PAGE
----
Amadeus (1984)













"Amadeus" is a risky movie—this much has faded from the time it was released. What remains today is an incredibly solid period piece that chronicles the lives of Mozart and his competition Antonio Salieri. But what we fail to see is how brave and risky the elements of the movie that make it work—the story of a wife whose willing to do anything for her husband, the madness that parallels the mind of the men, the politics that musicians had to just through, and (possibly the most courageous move) the casting of Tom Hulce as Mozart himself.
When you think of Mozart, you think of think of the stiff man you see in his portraits. He's never smiling or laughing, quite placid actually. But then there's the Mozart of "Amadeus", who's crass and manic (his laughter is one of the iconic sounds from this movie).
The movie begins and ends with Salieri, he is the main character of "Amadeus". Why then a movie about and named after Mozart? Because Mozart fills Salieri's mind and he becomes the object of his obsession.
"Amadeus" has so many levels to it—you can be one of the best at your trade, and yet there is always going to be someone better than you. This is how Salieri feels at least, he was the premier composer in the country and then a young, crude, and vulgar boy shows up with a huge talent and Salieri is left out in the cold.
Instead of waiting and asking himself why, Salieri immediately takes the actions of Mozart as a message from God, banishing him from the privileged few that will be in God's inner circle.
Hubris is a large part of "Amadeus". The pride that both Mozart and Salieri have is so great that it blinds them to their surroundings.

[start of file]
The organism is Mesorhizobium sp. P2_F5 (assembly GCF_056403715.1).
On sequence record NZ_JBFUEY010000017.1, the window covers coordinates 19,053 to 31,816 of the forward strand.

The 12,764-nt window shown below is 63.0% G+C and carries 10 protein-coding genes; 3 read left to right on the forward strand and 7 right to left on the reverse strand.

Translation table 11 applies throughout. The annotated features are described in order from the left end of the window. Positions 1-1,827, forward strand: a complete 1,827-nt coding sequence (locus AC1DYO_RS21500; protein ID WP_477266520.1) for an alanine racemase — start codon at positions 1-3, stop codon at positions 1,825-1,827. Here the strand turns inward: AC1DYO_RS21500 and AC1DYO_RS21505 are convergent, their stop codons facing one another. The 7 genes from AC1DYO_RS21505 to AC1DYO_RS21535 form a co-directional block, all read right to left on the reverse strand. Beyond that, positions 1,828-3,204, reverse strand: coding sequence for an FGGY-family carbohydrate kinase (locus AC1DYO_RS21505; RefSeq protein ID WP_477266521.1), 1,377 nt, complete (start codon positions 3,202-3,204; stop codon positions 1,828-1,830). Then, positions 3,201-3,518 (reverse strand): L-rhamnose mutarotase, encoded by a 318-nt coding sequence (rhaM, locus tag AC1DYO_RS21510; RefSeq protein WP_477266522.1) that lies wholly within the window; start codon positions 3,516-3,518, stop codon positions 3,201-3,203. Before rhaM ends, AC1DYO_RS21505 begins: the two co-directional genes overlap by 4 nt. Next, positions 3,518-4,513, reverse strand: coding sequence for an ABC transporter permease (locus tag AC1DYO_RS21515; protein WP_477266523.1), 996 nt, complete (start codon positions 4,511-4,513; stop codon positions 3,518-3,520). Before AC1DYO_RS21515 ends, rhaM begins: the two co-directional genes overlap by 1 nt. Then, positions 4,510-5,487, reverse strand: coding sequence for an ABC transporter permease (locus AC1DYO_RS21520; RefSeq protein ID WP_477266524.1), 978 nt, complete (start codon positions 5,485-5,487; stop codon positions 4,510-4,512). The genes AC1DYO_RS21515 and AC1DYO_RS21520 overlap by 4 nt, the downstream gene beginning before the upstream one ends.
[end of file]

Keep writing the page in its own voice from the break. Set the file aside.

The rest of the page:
What works with "Amadeus" is the madness within the film. Everything starts out formally, with pomp and circumstance. Then, things start to tip down as the characters are faced with their inner demons.
"Amadeus" takes its viewer on a ride—but, it's a smooth ride, you dont' feel forced into corners.
Mozart's music is the score to the movie, and this is the power of the film. When you see Tom Hulce being crazy and whatnot, you assume that he is a caricature—but with the backdrop of Mozart's works, you can see that this man was disturbed.
Milos Forman seems to like the crazy side of film, his last venture "One Flew Over the Cuckoo's Nest" was even set in a mental ward.
"Amadeus" gives a more artistic side of the insanity—poetic and haunting.
When the music swells and the sweat pours off the sleep-ridden head of Mozart as he tries to finish a piece, you forget everything else. "Amadeus" is immersing, it pulls you into its world and doesn't let you go.
"Amadeus" stormed the Academy Awards, winning eight Oscars and blowing the competition out of the water. This is one of the better movies to come out of the 1980s—it's daunting and epic.




Score: 4 out of 4 stars

No comments:

Post a Comment